India: Colleges in India do not provide you with this scope. You have to take stipulated course prescribed by the college with defined program timeline. Though it limits flexibility of pursuing self-designed programs, in the Indian context it renders a structured system. Courses are more subject focused or designed to meet the requirements of getting into specific professions. For instance, if you are pursuing Math, you cannot choose Dance as your elective but Statistics, Physics or related fields of study as your options are pre-determined by the course syllabus. It helps you to specialise in your subject area, and keeps you focused on your professional goals.
Active Campus life or Individual Pursuits
Abroad: If you have a passion for art, music, sports, community service or any domain, college campuses abroad will offer you immense scope to cultivate your interests. Most campuses harbour as many as 80 to 100 clubs of diverse kinds. Be it women in finance, photography, aqua jogging, fencing, archery or robotics, you’ll find your niche in one (or more) of the clubs or organizations. This is one of the exclusive benefits of studying abroad that most alumni vouch for. It is these extra-curricular activities that shape up your personality for the future success. You can begin your own club, or be the president of another. You’ll engage in a myriad of activities that’ll polish your organisational and leadership skills along with blossoming your potential.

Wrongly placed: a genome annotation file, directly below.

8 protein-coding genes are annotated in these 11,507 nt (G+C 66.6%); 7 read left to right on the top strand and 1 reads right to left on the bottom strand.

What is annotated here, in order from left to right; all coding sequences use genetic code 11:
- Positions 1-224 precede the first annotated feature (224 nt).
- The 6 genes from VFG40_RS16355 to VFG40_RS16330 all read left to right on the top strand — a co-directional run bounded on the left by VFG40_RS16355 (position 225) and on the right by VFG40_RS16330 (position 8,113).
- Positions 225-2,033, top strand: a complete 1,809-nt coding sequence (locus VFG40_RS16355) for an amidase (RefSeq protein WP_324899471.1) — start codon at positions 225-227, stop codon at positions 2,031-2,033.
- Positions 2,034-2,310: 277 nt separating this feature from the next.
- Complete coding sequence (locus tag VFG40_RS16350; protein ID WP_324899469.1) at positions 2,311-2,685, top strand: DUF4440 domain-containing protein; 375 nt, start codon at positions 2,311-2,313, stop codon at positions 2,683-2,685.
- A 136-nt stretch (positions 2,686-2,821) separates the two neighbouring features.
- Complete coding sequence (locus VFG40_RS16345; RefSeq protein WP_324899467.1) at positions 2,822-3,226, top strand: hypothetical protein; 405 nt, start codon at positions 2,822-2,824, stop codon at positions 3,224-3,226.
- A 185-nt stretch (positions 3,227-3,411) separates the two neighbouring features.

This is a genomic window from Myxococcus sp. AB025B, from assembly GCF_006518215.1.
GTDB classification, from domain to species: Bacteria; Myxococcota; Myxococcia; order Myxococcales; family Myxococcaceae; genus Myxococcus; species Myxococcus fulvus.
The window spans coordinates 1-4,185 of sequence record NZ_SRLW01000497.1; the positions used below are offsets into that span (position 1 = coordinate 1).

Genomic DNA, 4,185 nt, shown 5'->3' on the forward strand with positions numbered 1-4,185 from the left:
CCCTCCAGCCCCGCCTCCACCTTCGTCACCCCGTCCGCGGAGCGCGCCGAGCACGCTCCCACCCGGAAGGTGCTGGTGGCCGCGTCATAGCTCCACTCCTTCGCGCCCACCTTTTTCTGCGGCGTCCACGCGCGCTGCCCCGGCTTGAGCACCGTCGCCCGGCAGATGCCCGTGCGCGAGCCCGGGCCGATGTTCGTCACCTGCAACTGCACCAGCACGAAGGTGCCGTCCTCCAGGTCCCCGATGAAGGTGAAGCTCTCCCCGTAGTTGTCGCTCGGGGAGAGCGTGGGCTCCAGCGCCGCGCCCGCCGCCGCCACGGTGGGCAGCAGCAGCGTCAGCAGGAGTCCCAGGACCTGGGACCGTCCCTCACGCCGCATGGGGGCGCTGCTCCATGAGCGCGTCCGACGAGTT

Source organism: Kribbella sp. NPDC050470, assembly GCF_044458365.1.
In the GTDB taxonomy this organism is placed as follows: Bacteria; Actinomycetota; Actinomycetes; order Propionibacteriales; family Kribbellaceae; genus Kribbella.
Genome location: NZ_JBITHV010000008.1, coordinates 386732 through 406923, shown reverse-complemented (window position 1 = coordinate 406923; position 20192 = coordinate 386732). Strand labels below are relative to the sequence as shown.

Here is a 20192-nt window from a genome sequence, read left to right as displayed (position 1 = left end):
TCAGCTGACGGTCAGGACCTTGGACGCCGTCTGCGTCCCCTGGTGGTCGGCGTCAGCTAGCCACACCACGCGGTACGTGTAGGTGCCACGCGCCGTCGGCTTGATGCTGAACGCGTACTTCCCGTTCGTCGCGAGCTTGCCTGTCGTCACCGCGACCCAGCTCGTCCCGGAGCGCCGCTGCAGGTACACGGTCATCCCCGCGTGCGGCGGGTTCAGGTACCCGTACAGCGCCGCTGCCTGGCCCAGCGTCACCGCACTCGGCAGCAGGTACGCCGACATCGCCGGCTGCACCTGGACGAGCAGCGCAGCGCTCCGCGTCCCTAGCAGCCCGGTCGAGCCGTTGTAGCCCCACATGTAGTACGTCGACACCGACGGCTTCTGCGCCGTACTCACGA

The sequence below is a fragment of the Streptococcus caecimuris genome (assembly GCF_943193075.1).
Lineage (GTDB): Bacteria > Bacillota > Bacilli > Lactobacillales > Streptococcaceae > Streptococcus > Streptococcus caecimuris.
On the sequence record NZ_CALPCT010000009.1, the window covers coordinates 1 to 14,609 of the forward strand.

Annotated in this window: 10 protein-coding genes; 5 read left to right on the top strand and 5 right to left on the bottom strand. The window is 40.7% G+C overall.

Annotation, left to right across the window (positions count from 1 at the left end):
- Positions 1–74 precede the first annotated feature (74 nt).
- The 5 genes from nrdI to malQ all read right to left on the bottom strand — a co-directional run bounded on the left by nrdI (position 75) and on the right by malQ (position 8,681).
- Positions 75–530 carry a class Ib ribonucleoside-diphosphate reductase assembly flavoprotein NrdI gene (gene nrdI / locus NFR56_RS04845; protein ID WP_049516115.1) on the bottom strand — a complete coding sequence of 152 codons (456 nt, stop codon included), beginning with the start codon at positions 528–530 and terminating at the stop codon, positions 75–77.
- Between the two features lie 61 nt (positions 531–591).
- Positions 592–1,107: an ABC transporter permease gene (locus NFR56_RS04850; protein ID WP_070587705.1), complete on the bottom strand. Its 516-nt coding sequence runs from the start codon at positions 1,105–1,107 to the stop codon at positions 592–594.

India: You’ll have a more academic focused ambience with most programs undertaken by specific departments and centred on subject enhancements. Compared to abroad, you have limited number of clubs and associations. This in a way provides greater freedom to students to pursue their own interests outside of college.
Independence or Comfort of Family
Abroad: You’ll have no help at all, and have to do everything from making your own bed to changing a bulb, from cooking to paying bills. When it comes to handling finances, you’ll learn to become discreet in managing and planning your finances. College life abroad will offer you a wonderful platform to discover your abilities of thriving independently. You’ll be self-sufficient, organised, take independent decisions, which will be quite a shift from being with parents.

India: Your direct educational expenses will be much less. If you are commuting from home, you’ll get the added benefit of saving on food and lodging. You’ll have a constant support system there for you. You may not get the unique experience of taking major decisions but you’ll also not have to go through the challenges of staying alone and far from family.  

When you are considering a choice between colleges abroad or India, keep in mind your priorities, strengths and objectives. Studying abroad will impact you differently from studying in your homeland. Remember, it is up to you on how you want to optimise the opportunities that each would offer you. Analyse your needs, do your homework, speak to your family and friends, and reflect thoroughly; you’ll certainly pick the option that fits best for you!

(This article is written by Grishma Nanavaty, partner and Lead Counsellor